With another iPhone announcement expected in the next month, a recent Apple patent application for digital content gifting could provide insight into how Apple would develop Near Field Communication technology for payments.

In March, about the same time Apple announced a stronger security system for consumers purchasing songs, videos or e-books from its digital store, the company submitted a patent for media gifting powered through NFC.

The Cupertino, Calif.-based technology giant's patent application with the U.S. Patent and Trademark Office calls for a method by which iOS device users could send digital content to each other through an NFC connection.

For the past two years, there has been rampant speculation about when — or even if — Apple would include NFC technology in its iPhones. That speculation hit fever pitch in June when a series of other patents that included wireless payments at the point of sale surfaced just before company's Worldwide Developers Conference.

In addition, the thought of an Apple iWatch that could be used to make contactless payments has been simmering for the better part of this year. The concept became more concrete when Apple purchased Passif Semiconductor and its patents.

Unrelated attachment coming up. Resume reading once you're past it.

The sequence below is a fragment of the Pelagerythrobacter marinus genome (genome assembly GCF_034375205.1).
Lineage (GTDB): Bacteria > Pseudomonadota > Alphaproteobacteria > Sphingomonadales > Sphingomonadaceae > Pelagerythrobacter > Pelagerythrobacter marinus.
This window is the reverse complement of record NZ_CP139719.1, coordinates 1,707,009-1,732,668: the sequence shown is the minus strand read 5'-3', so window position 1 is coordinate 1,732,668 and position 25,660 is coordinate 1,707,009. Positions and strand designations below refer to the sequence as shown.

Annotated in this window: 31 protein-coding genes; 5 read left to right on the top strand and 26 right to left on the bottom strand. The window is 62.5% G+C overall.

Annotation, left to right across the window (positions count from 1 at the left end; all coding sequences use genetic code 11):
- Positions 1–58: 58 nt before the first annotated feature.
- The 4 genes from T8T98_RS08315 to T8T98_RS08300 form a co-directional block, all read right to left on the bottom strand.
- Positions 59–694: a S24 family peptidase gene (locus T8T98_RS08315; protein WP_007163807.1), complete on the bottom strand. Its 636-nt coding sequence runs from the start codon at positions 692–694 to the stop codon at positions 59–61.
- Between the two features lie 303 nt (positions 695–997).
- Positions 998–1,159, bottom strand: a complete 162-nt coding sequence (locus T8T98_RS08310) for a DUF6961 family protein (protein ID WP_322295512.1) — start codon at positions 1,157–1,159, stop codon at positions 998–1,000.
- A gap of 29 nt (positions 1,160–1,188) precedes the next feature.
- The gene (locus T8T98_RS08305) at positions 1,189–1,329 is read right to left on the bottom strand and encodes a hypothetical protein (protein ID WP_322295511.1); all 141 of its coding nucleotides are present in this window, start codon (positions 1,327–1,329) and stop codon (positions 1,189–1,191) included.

In its patent filing, Apple acknowledges that it is currently fairly simple for a consumer to download a digital media file from a content provider and store it on a computer for future playback. However, "the transfer of such files between individuals is often times problematic due to the nature of copyright protection," Apple says.

To get around that problem, Apple envisions a system in which "a gift offer may be transmitted from the initiating device to the receiving device using a close range communication protocol, such as an NFC connection." The receiving device, upon receiving the offer, may transmit an acceptance message using the NFC connection, Apple states in the patent application.

The receiver's account information associated with the online digital media provider would be included and transferred to the initiating device.

For those in the payments industry, that comes close to describing how a payment transaction could take place from an Apple iPhone to a merchant terminal.  

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